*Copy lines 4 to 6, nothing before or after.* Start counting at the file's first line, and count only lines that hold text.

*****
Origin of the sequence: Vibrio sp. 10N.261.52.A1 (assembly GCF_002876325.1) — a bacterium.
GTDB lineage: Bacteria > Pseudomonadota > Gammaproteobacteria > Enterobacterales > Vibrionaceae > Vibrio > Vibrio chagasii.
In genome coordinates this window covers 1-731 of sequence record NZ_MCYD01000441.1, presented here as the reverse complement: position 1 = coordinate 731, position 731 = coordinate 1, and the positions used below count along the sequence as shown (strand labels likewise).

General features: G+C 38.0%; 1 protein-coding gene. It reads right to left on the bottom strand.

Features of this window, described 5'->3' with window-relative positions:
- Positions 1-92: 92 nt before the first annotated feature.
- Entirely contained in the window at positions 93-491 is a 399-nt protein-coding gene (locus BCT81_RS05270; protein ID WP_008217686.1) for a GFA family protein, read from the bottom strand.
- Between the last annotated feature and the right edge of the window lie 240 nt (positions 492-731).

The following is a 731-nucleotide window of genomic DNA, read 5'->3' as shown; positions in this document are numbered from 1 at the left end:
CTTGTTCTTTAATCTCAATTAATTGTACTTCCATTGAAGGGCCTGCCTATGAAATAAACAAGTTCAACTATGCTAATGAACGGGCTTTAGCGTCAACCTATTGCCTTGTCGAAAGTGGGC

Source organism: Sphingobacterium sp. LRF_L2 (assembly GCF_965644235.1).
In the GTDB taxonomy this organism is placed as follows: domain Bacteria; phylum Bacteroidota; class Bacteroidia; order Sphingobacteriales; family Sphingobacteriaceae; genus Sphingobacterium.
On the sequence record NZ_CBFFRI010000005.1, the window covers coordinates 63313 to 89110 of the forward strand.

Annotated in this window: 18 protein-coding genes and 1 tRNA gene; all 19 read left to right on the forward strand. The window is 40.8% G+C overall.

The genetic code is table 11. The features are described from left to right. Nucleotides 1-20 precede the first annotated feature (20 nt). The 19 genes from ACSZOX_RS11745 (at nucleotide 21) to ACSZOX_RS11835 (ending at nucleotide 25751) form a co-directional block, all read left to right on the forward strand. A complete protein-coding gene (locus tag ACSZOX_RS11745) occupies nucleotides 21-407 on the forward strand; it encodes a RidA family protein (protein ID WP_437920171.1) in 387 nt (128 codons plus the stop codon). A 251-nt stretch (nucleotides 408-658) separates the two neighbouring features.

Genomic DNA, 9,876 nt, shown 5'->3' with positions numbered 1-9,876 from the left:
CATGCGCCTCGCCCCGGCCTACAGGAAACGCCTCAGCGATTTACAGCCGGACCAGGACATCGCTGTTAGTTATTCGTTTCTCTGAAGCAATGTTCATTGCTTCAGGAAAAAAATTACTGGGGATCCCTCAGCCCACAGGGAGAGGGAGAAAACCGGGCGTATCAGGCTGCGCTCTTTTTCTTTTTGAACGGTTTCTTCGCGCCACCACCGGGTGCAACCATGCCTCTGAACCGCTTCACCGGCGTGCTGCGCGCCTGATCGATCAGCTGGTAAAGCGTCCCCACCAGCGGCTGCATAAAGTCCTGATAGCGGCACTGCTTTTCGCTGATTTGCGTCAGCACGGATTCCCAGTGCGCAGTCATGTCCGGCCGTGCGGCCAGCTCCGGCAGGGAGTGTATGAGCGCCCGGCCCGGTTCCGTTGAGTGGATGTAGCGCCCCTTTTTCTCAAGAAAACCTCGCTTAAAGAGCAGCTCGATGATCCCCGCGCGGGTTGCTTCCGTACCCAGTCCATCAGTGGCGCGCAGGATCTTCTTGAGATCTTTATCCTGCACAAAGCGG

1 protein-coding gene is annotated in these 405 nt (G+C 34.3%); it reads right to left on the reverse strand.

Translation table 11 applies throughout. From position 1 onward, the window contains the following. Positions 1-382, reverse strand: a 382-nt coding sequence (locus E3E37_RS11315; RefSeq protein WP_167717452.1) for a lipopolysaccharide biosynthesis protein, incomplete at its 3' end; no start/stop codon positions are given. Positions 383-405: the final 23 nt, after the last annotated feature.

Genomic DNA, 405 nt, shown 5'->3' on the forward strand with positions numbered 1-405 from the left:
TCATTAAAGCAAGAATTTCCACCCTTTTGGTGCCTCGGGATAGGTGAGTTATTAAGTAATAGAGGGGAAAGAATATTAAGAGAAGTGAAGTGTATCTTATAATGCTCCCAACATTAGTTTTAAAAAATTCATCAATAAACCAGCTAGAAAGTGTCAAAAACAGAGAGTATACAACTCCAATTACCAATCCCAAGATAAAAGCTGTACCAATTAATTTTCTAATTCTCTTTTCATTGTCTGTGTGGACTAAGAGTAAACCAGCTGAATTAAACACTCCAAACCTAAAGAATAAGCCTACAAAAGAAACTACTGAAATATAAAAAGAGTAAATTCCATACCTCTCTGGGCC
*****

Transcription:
General features: G+C 38.0%; 1 protein-coding gene. It reads right to left on the bottom strand.

Features of this window, described 5'->3' with window-relative positions:
- Positions 1-92: 92 nt before the first annotated feature.